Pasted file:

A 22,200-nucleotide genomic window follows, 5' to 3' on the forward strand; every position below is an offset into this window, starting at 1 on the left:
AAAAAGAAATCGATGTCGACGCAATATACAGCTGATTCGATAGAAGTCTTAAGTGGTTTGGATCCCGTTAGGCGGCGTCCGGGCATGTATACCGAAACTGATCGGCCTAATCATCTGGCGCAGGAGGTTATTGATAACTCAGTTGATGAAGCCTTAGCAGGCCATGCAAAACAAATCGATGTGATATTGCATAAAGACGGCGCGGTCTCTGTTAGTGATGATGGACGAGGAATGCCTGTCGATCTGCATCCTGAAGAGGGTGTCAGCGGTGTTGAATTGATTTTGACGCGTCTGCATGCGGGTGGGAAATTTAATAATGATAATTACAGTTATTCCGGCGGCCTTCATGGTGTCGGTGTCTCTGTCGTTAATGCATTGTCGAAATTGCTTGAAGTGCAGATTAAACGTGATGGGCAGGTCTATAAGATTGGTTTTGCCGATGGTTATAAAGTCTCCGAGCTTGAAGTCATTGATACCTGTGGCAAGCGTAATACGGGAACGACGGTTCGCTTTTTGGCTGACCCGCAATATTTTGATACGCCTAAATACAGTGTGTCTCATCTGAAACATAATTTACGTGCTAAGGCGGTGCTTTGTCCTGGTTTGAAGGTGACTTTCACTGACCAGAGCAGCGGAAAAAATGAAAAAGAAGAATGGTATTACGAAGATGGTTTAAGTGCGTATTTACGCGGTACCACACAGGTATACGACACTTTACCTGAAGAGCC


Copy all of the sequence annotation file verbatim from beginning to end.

A 22,200-nucleotide genomic window follows, 5' to 3' on the forward strand; every position below is an offset into this window, starting at 1 on the left:
AAAAAGAAATCGATGTCGACGCAATATACAGCTGATTCGATAGAAGTCTTAAGTGGTTTGGATCCCGTTAGGCGGCGTCCGGGCATGTATACCGAAACTGATCGGCCTAATCATCTGGCGCAGGAGGTTATTGATAACTCAGTTGATGAAGCCTTAGCAGGCCATGCAAAACAAATCGATGTGATATTGCATAAAGACGGCGCGGTCTCTGTTAGTGATGATGGACGAGGAATGCCTGTCGATCTGCATCCTGAAGAGGGTGTCAGCGGTGTTGAATTGATTTTGACGCGTCTGCATGCGGGTGGGAAATTTAATAATGATAATTACAGTTATTCCGGCGGCCTTCATGGTGTCGGTGTCTCTGTCGTTAATGCATTGTCGAAATTGCTTGAAGTGCAGATTAAACGTGATGGGCAGGTCTATAAGATTGGTTTTGCCGATGGTTATAAAGTCTCCGAGCTTGAAGTCATTGATACCTGTGGCAAGCGTAATACGGGAACGACGGTTCGCTTTTTGGCTGACCCGCAATATTTTGATACGCCTAAATACAGTGTGTCTCATCTGAAACATAATTTACGTGCTAAGGCGGTGCTTTGTCCTGGTTTGAAGGTGACTTTCACTGACCAGAGCAGCGGAAAAAATGAAAAAGAAGAATGGTATTACGAAGATGGTTTAAGTGCGTATTTACGCGGTACCACACAGGTATACGACACTTTACCTGAAGAGCC